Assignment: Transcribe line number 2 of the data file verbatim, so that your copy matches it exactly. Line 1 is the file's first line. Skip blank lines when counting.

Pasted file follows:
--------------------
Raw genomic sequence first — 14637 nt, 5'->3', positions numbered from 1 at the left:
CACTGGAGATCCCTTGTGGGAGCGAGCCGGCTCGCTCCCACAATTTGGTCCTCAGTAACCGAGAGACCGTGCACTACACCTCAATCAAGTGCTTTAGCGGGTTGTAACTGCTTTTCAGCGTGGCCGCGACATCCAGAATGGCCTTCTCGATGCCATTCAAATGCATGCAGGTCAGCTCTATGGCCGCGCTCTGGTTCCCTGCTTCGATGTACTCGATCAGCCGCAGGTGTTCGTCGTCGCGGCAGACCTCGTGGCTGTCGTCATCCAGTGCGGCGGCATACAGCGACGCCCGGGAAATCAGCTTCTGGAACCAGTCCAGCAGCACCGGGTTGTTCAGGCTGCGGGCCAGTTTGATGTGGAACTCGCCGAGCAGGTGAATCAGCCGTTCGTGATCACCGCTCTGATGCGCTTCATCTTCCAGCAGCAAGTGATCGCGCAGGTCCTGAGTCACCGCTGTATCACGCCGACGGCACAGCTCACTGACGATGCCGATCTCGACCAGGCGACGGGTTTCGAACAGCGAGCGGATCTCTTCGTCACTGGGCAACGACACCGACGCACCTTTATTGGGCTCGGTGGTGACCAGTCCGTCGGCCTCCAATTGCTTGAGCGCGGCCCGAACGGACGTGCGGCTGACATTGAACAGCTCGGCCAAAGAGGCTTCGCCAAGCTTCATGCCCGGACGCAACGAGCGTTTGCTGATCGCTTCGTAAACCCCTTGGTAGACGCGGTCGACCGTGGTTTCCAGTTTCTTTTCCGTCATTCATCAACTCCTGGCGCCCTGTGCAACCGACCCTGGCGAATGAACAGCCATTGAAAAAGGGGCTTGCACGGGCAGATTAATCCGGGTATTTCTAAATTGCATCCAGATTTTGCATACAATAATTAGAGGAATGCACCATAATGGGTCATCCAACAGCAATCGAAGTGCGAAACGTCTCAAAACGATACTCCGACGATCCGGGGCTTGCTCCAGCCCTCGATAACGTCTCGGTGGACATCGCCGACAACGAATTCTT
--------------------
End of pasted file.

CACTGGAGATCCCTTGTGGGAGCGAGCCGGCTCGCTCCCACAATTTGGTCCTCAGTAACCGAGAGACCGTGCACTACACCTCAATCAAGTGCTTTAGCGGGTTGTAACTGCTTTTCAGCGTGGCCGCGACATCCAGAATGGCCTTCTCGATGCCATTCAAATGCATGCAGGTCAGCTCTATGGCCGCGCTCTGGTTCCCTGCTTCGATGTACTCGATCAGCCGCAGGTGTTCGTCGTCGCGGCAGACCTCGTGGCTGTCGTCATCCAGTGCGGCGGCATACAGCGACGCCCGGGAAATCAGCTTCTGGAACCAGTCCAGCAGCACCGGGTTGTTCAGGCTGCGGGCCAGTTTGATGTGGAACTCGCCGAGCAGGTGAATCAGCCGTTCGTGATCACCGCTCTGATGCGCTTCATCTTCCAGCAGCAAGTGATCGCGCAGGTCCTGAGTCACCGCTGTATCACGCCGACGGCACAGCTCACTGACGATGCCGATCTCGACCAGGCGACGGGTTTCGAACAGCGAGCGGATCTCTTCGTCACTGGGCAACGACACCGACGCACCTTTATTGGGCTCGGTGGTGACCAGTCCGTCGGCCTCCAATTGCTTGAGCGCGGCCCGAACGGACGTGCGGCTGACATTGAACAGCTCGGCCAAAGAGGCTTCGCCAAGCTTCATGCCCGGACGCAACGAGCGTTTGCTGATCGCTTCGTAAACCCCTTGGTAGACGCGGTCGACCGTGGTTTCCAGTTTCTTTTCCGTCATTCATCAACTCCTGGCGCCCTGTGCAACCGACCCTGGCGAATGAACAGCCATTGAAAAAGGGGCTTGCACGGGCAGATTAATCCGGGTATTTCTAAATTGCATCCAGATTTTGCATACAATAATTAGAGGAATGCACCATAATGGGTCATCCAACAGCAATCGAAGTGCGAAACGTCTCAAAACGATACTCCGACGATCCGGGGCTTGCTCCAGCCCTCGATAACGTCTCGGTGGACATCGCCGACAACGAATTCTT